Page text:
Oh, ok. Completely logical. Just a little rip in the space time continuum.
“So, I’ve spent the last three years building a machine which can artificially create that environmental change.” She tapped the pink, glowing box.
Oh marvelous. So it wasn’t bad enough that she thought the fabric of space was occasionally torn by accident. No, she had to go building a machine to tear open some extra holes on purpose. I didn’t know what to think. On the one hand, it was better than being ignored for the last two weeks. On the other, I was pretty sure she was bat-shit crazy.
“Umm… ok, then.”
I racked my brain trying to dredge up my sophomore psych class. Was it clozapine they gave to the total whack-jobs? I couldn’t recall, but it didn’t matter. I had no idea where I could lay my hands on some.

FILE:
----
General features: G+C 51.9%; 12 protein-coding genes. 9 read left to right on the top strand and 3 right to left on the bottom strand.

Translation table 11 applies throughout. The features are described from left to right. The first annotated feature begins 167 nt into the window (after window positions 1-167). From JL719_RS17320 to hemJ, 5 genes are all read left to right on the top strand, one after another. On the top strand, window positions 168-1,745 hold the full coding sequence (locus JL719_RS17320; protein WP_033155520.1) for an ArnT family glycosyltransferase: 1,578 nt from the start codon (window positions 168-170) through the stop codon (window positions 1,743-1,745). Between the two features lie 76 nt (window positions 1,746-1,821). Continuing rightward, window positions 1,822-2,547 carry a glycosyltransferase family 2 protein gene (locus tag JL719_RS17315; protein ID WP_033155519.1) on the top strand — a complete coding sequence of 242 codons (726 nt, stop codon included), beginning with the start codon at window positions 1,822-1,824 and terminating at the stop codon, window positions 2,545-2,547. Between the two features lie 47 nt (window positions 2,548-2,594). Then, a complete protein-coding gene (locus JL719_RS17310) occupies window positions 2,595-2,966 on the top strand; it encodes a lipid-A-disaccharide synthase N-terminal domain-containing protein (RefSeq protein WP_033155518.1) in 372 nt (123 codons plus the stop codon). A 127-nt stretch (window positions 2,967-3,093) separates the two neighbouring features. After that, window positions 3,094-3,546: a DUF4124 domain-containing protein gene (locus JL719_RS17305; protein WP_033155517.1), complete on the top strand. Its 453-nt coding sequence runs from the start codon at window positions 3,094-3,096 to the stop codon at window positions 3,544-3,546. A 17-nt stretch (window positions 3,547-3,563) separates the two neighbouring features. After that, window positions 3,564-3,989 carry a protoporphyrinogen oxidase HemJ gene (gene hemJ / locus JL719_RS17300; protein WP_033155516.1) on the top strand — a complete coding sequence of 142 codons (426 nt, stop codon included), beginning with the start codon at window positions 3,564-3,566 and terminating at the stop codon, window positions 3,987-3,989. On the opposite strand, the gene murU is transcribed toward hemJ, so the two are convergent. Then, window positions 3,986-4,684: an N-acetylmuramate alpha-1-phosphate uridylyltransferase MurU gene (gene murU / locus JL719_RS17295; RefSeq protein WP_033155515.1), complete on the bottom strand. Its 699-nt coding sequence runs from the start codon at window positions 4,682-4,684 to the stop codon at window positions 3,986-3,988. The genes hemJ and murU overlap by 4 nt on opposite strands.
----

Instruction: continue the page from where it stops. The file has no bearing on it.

Of course, I couldn’t exactly say that to her. So instead, like an idiot, I said “I’ve got some Midol in my desk if you need any.”
She looked at me as if I was nuts. How’s that for irony?
Still, my skepticism must have shown through. She bounced up and dragged the chair from my desk over to the workbench, flashed me a smile, and patted the chair. I looked at her, then the glowing box, then back again.
“You know you want to find out,” she said with a wink.
And I guess I did.
Still, I slid the chair an extra couple of feet away from the machine before sitting down, just in case. It squatted there in the middle of the workbench, looking almost sullen. Just like Dakota.
I might have mistaken the thing for my younger brother’s videogame console if not for the fact it was glowing pink. Well, that and the black and yellow radiation sticker.